Cricket Australia has delayed the departure of the nation's Test team to Bangladesh amid security concerns raised by the Australian government that militant groups may target Australian interests.
Australia's Test team, led by new skipper Steve Smith, had been due to depart their various home ports on Monday with the full squad not assembling until arrival in Dhaka.
Bangladesh reponds: 'No alarm' for security here
Cricket Australia Chief Executive Officer James Sutherland said that recent advice from the Department of Foreign Affairs and Trade (DFAT) had identified a potential security risk in Bangladesh.
"We have received advice from DFAT and based on that information we are working with security experts and the Bangladesh Cricket Board on a revised security plan for the tour," Sutherland said.
"We want the tour to go ahead and are planning for that, but the safety and security of our players and support staff is our number-one priority and won't be compromised.
"We will wait to receive updated security information early in the week before confirming the team's travel arrangements.
"In the meantime, we are working with the ACA and keeping our players and support staff fully informed."
DFAT issued its latest security advice about Bangladesh on Friday, saying there was "reliable information" of a threat to Australians.
"There is reliable information to suggest that militants may be planning to target Australian interests in Bangladesh," DFAT's website said.
DFAT said Australians should "exercise a high degree of caution in Bangladesh due to the uncertain political and security situation".
The "exercise a high degree of caution" level of alert is second on DFAT's four levels of alert. The government raises the alert level to it's third tier - "reconsider your need to travel" - for the Chittagong Hill Tracts region, a politically unstable area that borders India and Burma and is two hours' drive from Chittagong city, venue of the first Test.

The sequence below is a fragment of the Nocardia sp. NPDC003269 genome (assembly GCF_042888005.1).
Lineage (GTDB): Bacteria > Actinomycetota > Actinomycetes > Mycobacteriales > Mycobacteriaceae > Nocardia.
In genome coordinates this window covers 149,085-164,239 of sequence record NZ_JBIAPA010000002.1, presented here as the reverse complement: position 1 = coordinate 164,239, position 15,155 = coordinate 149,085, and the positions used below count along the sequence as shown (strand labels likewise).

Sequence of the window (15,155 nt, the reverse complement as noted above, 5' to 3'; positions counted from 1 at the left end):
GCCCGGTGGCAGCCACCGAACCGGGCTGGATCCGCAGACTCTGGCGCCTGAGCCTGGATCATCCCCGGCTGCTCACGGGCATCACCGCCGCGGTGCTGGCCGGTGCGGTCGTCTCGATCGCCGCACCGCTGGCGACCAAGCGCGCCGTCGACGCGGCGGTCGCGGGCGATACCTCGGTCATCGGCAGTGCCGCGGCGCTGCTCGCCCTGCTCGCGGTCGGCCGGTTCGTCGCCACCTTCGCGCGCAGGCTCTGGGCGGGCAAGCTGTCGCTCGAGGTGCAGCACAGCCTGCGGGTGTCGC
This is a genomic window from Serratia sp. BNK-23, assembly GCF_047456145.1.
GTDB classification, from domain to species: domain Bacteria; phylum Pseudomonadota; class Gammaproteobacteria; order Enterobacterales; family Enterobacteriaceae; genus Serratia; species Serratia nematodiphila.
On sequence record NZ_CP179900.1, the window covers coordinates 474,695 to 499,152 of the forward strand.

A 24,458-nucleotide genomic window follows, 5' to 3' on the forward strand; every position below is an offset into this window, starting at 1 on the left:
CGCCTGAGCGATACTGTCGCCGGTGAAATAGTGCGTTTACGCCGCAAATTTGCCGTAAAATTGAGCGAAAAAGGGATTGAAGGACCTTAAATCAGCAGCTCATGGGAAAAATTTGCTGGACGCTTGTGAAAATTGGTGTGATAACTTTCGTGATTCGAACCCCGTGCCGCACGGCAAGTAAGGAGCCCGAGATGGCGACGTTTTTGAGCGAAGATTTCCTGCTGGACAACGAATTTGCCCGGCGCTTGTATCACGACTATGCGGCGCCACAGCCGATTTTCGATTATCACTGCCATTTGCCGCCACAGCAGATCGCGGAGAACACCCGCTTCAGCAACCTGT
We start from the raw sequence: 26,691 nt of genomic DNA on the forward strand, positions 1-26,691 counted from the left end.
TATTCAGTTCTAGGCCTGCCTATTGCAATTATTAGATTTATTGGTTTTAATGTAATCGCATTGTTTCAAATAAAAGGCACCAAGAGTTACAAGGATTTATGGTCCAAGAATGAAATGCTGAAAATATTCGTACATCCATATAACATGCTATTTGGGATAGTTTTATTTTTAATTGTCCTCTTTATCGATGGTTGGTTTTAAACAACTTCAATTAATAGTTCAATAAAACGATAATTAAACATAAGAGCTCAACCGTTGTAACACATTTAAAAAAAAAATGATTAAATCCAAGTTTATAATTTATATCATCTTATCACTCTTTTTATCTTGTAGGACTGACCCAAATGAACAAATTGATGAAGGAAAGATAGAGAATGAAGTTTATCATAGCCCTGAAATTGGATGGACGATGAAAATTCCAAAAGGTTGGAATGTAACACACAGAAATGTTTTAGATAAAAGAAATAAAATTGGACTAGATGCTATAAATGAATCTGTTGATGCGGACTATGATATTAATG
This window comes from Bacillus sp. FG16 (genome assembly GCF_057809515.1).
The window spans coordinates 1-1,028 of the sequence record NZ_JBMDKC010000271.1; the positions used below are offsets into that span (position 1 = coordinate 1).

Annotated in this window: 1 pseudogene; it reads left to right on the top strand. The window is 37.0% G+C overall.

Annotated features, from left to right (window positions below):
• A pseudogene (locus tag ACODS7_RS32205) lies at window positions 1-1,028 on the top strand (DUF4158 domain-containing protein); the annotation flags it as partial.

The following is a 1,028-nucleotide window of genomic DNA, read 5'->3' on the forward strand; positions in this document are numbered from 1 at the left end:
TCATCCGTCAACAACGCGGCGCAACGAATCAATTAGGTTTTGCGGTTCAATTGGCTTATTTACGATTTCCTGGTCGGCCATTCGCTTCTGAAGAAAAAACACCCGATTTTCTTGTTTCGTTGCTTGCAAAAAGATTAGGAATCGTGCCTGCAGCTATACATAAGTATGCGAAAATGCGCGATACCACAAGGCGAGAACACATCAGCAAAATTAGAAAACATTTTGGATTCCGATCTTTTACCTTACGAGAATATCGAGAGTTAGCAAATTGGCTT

Australia featured in the World T20 in Bangladesh in 2014 - a victory against the hosts their only win - but have not toured the country for a bilateral series since three ODIs in 2011, and have not played a Test there since April 2006, when Jason Gillespie famously scored a double century as nightwatchman.
"Australians should be aware that normal travel in many parts of Dhaka is often not possible due to arbitrary acts of violence," DFAT warns.
"Bangladesh has experienced a number of terrorist incidents in the past and security agencies in Bangladesh continue to arrest people connected to terrorist organisations. Further attacks are possible, including against Western interests."
The government website also warns "political violence occurs regularly in Bangladesh" and said political violence in January of this year resulted in "violent incidents, including arson attacks took place across the country, resulting in death and injury".
Australia are scheduled to play a BCB XI in a three-day warm-up match starting October 3 in Fatullah before the first Test in Chittagong on October 9. The second Test, in Dhaka, is scheduled for October 17.
It is currently not known if the matches will go ahead as scheduled.
Bangladesh have hosted Zimbabwe, Pakistan, India and South Africa for Tests and limited-overs matches in the past 12 months without incident. South Africa's pace spearhead Dale Steyn joined in an impromptu game of street football with local youths during his visit to Chittagong in July.